I’m sure you have heard the exercise, “Don’t think of a pink elephant,” and of course, you think of a pink elephant.  I often do this with my students.  I will ask, “Don’t think of your favorite car,” followed by the question, “what color was it?” (It’s often blue). Towards Language simplifies bidirectional communication, increasing the likelihood any message one communicates to another will be most likely be understood and interpreted as the communicator intended.

The idea is that the brain works in an additive manner, not by subtraction.  Everything you ever have thought of is still in your brain; most of it is hard to access.  The brain can only process positive ideas.  This concept is used in all sorts of mental health therapies and sales.

You smirked, didn’t you? Aren’t all salespeople therapists?
Well, there might be some truth to that. Since the brain is additive, one must always think about the subject before doing anything. “Don’t chew gum” sounds like “chew gum” to the unconscious brain, then the conscious brain takes over the stops you from chewing gum, but by that time, the damage is done.

 

The phrase, “don’t chew gum” is an example of away language, while the words “chew gum” is an example of  towards language.

Here is the problem with using away language.  Our brain does not know what to do when we use it.  When you say to a child, “don’t run,” what would you like them to do?  Yes, I’m sure you are thinking, walk, but that is not explicit in the away language.  Now add that the brain is additive; the only conclusion is to run.

Another example, “don’t throw that away.” What would you like me to do with it?  This lack of clarity only adds to the brain’s stress.  Sure, maybe that example is small, but what about big things, like 7 figure deals.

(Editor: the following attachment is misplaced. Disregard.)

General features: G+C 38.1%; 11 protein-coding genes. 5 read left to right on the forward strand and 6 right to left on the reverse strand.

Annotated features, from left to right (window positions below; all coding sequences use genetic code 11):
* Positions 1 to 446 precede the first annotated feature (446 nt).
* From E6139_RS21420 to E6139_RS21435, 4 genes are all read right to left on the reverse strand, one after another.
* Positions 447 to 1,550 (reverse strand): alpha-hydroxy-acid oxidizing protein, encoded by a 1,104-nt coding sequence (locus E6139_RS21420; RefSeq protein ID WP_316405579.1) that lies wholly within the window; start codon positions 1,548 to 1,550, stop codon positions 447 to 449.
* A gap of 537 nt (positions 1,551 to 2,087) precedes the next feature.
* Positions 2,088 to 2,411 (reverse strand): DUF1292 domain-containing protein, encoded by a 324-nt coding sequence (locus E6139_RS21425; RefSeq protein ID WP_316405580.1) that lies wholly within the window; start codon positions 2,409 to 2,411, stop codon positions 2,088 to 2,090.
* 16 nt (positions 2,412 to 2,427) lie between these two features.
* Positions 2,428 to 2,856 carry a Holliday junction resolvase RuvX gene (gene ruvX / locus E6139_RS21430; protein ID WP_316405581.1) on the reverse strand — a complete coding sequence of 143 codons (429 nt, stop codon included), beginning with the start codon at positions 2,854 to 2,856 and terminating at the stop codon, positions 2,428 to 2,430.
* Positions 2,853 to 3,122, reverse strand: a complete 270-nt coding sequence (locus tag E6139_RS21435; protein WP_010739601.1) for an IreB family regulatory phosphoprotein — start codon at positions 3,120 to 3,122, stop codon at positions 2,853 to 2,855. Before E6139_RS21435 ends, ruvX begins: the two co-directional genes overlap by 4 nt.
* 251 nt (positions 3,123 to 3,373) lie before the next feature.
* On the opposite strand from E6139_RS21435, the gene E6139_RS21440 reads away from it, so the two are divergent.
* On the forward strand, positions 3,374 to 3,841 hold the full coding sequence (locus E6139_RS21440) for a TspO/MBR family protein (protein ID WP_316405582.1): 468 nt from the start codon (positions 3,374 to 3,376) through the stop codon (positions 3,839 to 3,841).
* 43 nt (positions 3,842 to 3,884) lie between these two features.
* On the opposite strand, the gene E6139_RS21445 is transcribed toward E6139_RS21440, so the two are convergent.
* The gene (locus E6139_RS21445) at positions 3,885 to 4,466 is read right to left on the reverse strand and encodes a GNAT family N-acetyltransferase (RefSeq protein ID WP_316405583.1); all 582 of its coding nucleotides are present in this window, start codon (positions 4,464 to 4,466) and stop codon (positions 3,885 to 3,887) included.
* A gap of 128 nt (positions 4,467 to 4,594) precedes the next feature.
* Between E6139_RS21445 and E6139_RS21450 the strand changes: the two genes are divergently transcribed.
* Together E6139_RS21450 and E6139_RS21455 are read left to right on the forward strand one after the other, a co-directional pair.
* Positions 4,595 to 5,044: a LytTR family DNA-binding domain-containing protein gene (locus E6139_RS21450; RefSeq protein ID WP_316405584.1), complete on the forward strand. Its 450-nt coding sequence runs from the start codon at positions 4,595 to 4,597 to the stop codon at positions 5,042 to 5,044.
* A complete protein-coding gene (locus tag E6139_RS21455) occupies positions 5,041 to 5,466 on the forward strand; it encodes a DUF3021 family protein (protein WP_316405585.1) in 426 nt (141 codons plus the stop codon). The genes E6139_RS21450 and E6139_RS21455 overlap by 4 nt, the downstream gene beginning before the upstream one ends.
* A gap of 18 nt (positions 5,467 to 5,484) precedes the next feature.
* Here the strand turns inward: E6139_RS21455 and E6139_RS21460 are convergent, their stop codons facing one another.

The same happens when we deal with customers.

Have you heard some of these statements in a sales call? I bet you have:

  • We never give out your information”
    — Then what do you do with it?
  • “No Problem (worries, any variation)”
    — Problem? Worries?
  • “I won’t take much of your time”
    — I’m taking much of your time (even if they don’t, it sounds like they will)The list goes on.
You have now taken the red pill (or blue?). It will be difficult not to see this everywhere you go (see what I did there?  What did you read?). Now, you can utilize this to your advantage as well.

As far as I know, my competitor never failed an implementation (too low?)

Okay, maybe so, but this happens all the time.

So, what can you do?

  • Be aware of this phenomenon — Awareness here is critical. This concept is all very unconscious, and the only way to fix unconscious stuff is to bring it to the conscious.
  • Practice, practice, practice — Here is the good news, you can practice anywhere, anytime with anyone.  At the grocery store, “where is the mayonnaise?” not “I can’t find the mayonnaise.”
  • Rehearse — Get with some fellow reps and go through your standard pitches and remove them away language and add the towards language
  • Perform — Go get ’em — Yes, do it for real!

If you are looking to use these and many other advanced techniques as a sales professional, be sure to visit The Sales Conservatory Learning Community and sign up for a free seven day trial.

In addition, you can get a free self-directed learning assessment by using the code BLOG at check out.